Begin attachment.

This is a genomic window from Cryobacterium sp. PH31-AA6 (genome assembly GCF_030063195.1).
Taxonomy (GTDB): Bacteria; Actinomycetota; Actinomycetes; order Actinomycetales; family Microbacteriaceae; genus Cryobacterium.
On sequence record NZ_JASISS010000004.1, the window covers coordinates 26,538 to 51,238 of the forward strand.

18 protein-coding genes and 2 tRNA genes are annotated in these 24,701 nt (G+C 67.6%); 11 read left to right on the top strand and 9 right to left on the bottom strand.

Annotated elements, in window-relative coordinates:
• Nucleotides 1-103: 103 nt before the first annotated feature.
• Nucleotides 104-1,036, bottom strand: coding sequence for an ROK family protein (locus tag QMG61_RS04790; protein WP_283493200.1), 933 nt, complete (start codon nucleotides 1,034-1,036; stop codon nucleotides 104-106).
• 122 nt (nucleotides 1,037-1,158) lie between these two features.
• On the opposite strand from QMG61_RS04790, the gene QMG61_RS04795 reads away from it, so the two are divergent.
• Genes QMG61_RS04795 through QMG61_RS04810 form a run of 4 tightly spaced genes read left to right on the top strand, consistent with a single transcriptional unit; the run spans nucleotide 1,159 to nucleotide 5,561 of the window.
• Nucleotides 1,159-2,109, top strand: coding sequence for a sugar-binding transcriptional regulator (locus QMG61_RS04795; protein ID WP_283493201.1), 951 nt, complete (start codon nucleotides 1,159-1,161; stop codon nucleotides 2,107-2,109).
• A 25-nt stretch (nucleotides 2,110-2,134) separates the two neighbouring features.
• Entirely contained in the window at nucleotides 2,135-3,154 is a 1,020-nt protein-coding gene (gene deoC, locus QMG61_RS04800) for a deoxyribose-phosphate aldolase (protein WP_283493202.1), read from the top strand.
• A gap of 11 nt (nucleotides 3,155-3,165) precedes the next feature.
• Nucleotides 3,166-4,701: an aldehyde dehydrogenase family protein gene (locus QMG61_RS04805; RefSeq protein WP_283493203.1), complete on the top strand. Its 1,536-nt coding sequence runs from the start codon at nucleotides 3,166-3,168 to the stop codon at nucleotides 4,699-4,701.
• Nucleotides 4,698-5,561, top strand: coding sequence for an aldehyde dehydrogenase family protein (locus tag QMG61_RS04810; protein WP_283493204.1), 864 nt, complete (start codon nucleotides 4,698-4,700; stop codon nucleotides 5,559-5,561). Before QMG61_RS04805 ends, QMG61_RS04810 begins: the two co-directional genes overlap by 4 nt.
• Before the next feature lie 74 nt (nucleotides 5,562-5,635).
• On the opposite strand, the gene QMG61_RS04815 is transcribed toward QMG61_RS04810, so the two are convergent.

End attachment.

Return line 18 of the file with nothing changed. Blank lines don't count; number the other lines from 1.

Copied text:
• On the opposite strand, the gene QMG61_RS04815 is transcribed toward QMG61_RS04810, so the two are convergent.